patty kirk

patty kirk lying down, getting up, sitting at home, walking down the road doing deuteronomy 6:7

Tuesday, January 8, 2013

fruit in keeping of repentance

A former student and later colleague of mine posted this yesterday in Facebook.

"Repent, for the kingdom of heaven is at hand."

With these words Jesus started his ministry. It strikes me that these are words for all of us. Jesus Christ wasn't someone who ever said "Come just as you are and never change." Rather, he was the "Your sins are forgiven, go and leave your life of sin behind you." Repent. It's an uncomfortable calling, but one we all need to hear.

 As luck or Spirit would have it, I’ve been thinking about repentance lately. About just this initial call, of Jesus, for repentance and about John the baptizer’s earlier demand that his audience “Produce fruit in keeping with repentance” (Matthew 3:8 NIV).

And about how the word repent—as I was once told in some sermon and as seems etymologically obvious, in retrospect—means rethink. And how the how-to of repentance is so seldom taught, though the how to of its opposite, forgiveness, is the subject of many books and sermons. How you can’t make someone else repent an error (maddening!) but you might help the person rethink it.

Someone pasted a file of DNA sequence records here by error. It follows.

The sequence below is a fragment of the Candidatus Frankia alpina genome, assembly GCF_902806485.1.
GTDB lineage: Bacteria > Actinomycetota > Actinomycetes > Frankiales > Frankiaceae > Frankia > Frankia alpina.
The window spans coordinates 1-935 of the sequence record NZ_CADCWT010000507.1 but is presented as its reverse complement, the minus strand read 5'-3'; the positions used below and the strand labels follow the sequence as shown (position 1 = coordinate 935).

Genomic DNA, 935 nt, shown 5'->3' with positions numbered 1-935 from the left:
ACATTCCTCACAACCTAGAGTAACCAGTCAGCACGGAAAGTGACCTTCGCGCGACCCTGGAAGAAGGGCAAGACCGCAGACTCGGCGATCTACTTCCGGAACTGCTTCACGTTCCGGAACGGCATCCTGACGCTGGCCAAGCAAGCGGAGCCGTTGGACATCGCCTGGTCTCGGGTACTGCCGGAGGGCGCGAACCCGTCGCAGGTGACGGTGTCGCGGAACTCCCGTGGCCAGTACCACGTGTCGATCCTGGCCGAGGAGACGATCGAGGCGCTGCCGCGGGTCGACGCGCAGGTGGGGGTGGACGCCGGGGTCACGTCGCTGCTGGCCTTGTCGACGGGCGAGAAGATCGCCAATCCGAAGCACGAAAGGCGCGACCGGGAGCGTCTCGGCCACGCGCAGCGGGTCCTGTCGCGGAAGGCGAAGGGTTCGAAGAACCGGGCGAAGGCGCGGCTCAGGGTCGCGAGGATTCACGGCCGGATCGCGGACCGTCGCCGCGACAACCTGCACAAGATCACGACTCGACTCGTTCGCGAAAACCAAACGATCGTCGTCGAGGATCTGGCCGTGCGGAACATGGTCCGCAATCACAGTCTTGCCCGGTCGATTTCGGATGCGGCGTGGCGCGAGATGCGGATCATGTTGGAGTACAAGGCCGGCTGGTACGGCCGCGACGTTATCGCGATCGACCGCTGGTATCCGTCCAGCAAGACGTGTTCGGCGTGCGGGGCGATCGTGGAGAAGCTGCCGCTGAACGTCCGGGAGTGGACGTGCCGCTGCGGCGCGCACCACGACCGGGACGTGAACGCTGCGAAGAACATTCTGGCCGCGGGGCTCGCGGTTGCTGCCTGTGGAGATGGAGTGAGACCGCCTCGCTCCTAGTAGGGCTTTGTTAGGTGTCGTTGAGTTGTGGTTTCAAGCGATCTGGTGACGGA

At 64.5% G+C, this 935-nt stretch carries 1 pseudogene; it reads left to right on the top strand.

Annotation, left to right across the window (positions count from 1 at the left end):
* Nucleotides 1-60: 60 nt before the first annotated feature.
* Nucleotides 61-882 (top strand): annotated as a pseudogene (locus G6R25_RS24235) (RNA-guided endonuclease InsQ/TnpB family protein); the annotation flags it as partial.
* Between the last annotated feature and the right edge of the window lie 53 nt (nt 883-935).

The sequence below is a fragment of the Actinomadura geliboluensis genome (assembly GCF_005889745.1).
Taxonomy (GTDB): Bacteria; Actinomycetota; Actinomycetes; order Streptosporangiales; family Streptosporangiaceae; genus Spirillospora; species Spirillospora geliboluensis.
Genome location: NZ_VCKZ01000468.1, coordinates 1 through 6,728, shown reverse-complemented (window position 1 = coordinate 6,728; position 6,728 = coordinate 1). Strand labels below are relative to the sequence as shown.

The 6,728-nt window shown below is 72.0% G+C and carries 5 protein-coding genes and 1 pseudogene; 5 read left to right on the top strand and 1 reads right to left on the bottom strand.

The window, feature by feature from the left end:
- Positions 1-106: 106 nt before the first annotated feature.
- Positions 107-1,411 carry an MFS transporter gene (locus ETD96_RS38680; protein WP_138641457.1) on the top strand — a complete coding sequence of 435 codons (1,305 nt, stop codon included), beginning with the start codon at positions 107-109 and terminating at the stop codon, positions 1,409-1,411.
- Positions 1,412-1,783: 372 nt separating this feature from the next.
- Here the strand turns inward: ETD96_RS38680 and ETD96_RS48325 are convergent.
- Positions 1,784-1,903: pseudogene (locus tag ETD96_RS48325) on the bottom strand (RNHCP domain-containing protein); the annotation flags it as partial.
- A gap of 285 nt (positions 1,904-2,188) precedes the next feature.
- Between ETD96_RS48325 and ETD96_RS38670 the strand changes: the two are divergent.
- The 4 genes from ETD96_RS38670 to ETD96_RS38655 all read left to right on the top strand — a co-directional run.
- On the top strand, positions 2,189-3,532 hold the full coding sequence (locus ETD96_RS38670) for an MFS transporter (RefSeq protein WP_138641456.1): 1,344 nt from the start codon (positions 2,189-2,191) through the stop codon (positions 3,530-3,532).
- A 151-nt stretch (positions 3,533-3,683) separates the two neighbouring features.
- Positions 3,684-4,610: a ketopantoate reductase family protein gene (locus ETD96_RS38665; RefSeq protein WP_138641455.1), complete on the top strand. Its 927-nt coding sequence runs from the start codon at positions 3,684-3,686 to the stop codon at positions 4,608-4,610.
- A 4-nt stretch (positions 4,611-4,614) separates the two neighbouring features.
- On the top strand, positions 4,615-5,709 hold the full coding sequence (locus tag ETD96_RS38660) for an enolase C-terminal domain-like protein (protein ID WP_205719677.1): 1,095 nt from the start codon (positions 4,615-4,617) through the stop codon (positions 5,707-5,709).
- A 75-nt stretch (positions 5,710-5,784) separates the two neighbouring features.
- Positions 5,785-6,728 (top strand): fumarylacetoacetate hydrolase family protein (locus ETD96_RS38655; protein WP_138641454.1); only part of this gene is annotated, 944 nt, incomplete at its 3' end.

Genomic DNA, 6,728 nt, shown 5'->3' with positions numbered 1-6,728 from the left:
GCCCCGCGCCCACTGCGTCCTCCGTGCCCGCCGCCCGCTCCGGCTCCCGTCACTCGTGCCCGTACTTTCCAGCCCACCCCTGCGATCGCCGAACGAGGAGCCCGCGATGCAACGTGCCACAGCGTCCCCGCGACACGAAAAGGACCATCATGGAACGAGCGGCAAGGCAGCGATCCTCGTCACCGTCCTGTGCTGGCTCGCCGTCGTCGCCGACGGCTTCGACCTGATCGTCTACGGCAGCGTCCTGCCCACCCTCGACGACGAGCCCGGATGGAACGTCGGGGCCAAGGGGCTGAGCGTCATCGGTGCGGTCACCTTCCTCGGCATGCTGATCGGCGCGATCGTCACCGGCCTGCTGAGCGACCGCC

But even harder is to cause yourself to rethink. It’s so easy to just skim past that word repent. To think, yes, I’m mean—or envious or lustful or full of hate or whatever one’s favorite sin might be—and I’m sorry for it. And once, after reading the story of those commands carved in stone in Deuteronomy, I suddenly realized I had committed most of them and felt a shame and sorrow I’ve not felt since for my general iniquity.

But to repent in the throes of a misdeed. First to recognize it as repentance-worthy—one’s rage at someone, one’s certainty that one is right and the other is wrong—and then to rethink it, to process one’s rage or arrogance or hate differently in one’s brain, to own then reject it in favor of a better, kinder, less self-motivated course of behavior. That’s hard.